Two charts
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Two charts

Here are two fun charts.

The first shows that active management of mutual funds adds no value.

luck-f1-updated

The blue line shows the actual performance of actively managed mutual funds after fees have been taken into account. The red line shows randomly distributed results. Even at the right (high performing) end of the graph, the active managers still don’t outdo chance. Put your 401k into index funds.

The second chart shows that while record labels are suffering, actual recording artists are seeing their income increase.

music_income

This maps pretty closely with what I’m seeing in the music industry. Lots of great music being made, lots of good shows out there to go to, and increasing availability of music at lower prices. The changes in the music industry are good for consumers, and it looks like they may be good for artists as well. The fact that they’re bad for record labels is a bonus.

Revisiting “What would an economist do?”
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Revisiting “What would an economist do?”

Back in March, I asked:

I really want to buy the new Neko Case album, released last week, but I have a suspicion that Amazon.com is going to make it the deal of the day sometime soon. What would an economist tell me?

Today it’s Amazon.com’s MP3 deal of the day and you can get it for $1.99. I purchased it a few months ago when it was on their 50 albums for $5 list, but I wanted to point out that my prediction was correct for some definition of soon.

How Shazam works
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How Shazam works

Slate’s Farhad Manjoo explains how Shazam works. If you’ve never seen Shazam, check it out, you’ll be amazed. Its incarnation as an iPhone app is its most famous — I had no idea it started out as a dial-in service. Shazam fingerprints songs and then compares the fingerprints of submitted samples to their database. The service fingerprints “important” notes in a song, not sequences of notes. I wonder how long note sequences would need to be to constitute a unique fingerprint? It’s probably less than you think.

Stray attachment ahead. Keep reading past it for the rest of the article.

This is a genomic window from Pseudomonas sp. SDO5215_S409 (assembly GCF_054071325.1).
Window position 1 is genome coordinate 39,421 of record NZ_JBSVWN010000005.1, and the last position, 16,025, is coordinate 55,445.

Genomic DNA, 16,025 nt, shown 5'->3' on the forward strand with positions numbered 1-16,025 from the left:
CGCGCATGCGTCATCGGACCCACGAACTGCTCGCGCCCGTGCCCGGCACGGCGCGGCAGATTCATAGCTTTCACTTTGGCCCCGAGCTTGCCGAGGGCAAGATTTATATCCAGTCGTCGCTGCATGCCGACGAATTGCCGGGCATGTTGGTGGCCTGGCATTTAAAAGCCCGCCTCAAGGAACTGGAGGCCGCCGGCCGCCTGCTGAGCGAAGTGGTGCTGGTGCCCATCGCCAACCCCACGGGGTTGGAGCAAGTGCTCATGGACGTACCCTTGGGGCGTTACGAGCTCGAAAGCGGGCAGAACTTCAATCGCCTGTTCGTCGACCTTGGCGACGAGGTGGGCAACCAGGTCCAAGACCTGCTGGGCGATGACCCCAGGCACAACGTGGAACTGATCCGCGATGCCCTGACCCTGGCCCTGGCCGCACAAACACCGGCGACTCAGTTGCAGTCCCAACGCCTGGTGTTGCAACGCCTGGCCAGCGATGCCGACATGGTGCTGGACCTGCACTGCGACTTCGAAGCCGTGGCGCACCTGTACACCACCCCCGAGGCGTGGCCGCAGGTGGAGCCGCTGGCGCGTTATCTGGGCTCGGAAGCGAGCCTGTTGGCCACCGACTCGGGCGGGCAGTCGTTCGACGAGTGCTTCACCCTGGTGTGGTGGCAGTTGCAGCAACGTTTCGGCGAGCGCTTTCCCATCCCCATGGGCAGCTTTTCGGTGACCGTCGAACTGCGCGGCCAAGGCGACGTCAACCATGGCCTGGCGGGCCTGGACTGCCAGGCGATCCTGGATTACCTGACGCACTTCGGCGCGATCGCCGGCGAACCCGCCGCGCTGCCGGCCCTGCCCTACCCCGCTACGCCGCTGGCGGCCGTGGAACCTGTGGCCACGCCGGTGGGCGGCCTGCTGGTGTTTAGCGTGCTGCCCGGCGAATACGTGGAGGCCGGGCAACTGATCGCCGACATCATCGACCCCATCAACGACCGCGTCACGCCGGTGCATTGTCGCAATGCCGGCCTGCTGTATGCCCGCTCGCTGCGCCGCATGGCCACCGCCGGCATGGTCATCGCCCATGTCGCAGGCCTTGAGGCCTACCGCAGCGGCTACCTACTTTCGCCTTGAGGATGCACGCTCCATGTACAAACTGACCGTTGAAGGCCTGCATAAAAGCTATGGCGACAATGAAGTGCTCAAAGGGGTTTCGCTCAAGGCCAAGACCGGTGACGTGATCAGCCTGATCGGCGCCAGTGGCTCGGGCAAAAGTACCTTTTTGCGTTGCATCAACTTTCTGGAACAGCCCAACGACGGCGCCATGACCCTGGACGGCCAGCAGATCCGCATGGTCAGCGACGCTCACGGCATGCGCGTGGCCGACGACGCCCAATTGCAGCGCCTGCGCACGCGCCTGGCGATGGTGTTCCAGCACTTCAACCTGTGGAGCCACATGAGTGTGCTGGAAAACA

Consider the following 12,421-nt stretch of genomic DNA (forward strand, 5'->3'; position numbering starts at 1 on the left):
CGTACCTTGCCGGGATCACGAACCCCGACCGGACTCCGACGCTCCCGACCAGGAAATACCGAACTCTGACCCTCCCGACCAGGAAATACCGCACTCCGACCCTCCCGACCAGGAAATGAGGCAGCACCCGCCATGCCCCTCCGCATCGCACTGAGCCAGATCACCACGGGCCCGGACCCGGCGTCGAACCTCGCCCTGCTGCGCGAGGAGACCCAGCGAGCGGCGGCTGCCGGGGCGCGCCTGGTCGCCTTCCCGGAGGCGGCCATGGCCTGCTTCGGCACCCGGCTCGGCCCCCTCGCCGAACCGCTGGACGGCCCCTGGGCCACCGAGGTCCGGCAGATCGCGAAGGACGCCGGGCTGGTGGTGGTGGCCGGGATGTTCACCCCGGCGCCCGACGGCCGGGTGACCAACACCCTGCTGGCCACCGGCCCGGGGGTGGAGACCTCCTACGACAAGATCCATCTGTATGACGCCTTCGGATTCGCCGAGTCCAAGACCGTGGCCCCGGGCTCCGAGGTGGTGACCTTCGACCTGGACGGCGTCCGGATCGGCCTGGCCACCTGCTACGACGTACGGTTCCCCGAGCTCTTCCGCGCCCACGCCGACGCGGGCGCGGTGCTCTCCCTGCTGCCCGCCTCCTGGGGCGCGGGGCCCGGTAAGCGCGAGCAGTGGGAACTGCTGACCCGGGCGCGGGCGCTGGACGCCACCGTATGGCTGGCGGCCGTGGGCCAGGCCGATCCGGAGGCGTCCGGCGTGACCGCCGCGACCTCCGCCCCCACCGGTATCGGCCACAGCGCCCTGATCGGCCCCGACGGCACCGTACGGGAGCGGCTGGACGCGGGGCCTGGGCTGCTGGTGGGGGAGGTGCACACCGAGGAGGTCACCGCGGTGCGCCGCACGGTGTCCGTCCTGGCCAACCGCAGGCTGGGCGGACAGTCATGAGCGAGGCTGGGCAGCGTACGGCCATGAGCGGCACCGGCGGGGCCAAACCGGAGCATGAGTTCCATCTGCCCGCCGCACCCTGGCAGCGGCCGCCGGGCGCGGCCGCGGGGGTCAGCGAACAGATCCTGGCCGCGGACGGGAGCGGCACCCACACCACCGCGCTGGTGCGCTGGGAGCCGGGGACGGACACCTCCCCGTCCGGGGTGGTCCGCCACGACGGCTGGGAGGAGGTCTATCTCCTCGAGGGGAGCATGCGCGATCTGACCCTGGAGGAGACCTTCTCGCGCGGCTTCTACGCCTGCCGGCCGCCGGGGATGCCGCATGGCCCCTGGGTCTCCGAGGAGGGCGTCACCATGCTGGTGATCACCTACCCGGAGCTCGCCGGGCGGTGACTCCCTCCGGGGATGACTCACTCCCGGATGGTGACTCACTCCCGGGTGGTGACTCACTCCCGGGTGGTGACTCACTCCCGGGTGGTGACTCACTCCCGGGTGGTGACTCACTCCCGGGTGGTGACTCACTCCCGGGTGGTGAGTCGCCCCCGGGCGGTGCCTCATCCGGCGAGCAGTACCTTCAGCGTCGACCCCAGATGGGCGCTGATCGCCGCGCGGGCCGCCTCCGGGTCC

Links for September 13
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Links for September 13

  • Jay Robinson: Some Notes On iTunes LP. Unsurprisingly, the album info is basically a packaged Web site made of HTML, CSS, and media files. I like that Apple is trying a new way to get people to return to the experience of listening to an album.
  • MySQL Performance Blog: 3 ways MySQL uses indexes. Short and useful.
  • The American Prospect: The Life and Death of Online Communities. There are plenty of articles on this subject, but they never get old for me. This one’s about GeoCities.
  • Ask MetaFilter: New York Times malware ads. Looks like the New York Times is running ads that attempt to install malware. I noticed the same thing on Haaretz a couple of weeks ago. Sounds like something’s wrong with the ad brokers. The New York Times owns up here.
Links for September 5
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Links for September 5

Links from June 8th
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Links from June 8th

Links from May 20
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Links from May 20

Long delayed roundup of links:

The changing model of music sales
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The changing model of music sales

Today’s Amazon MP3 store special is Ben Harper’s Diamonds on the Inside. For $1.99, you can download the album in MP3 format with no DRM. Here’s part of a customer review of the album that was written in March 2003:

First of all, this review will not address the actual MUSIC on this disc, which is up to Harper’s usual platinum standard of songwriting and musicianship.

No, this is intended to be a warning that this CD has been laced with copy-protect technology that prevents those who paid for it from making MP3s and whatnot. It also prevents you from even listening to the disc on a computer except by using an extremely low-quality proprietary player that limits the quality to just 48 kbps — about what you’d get from AM radio.

Times change.

MP3 2000
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MP3 2000

Scott Rosenberg reposts a piece on MP3 from 2000. Here’s my favorite sentence:

Today, though, “having” a new music release is beginning to mean something as vague as having a particular file on your computer’s hard drive.

Here in 2009, the idea that having something means that it exists as a file doesn’t seem vague to most people at all. I don’t think it seemed vague to me back then, either. This also led me to wonder when I first encountered MP3 — I know for sure I started using WinAmp in 1997.

Rosenberg’s comments on the wrongheadedness of the music industry are amazing to read in retrospect. The obvious path was out there, and the recording industry is still hesitant to take it.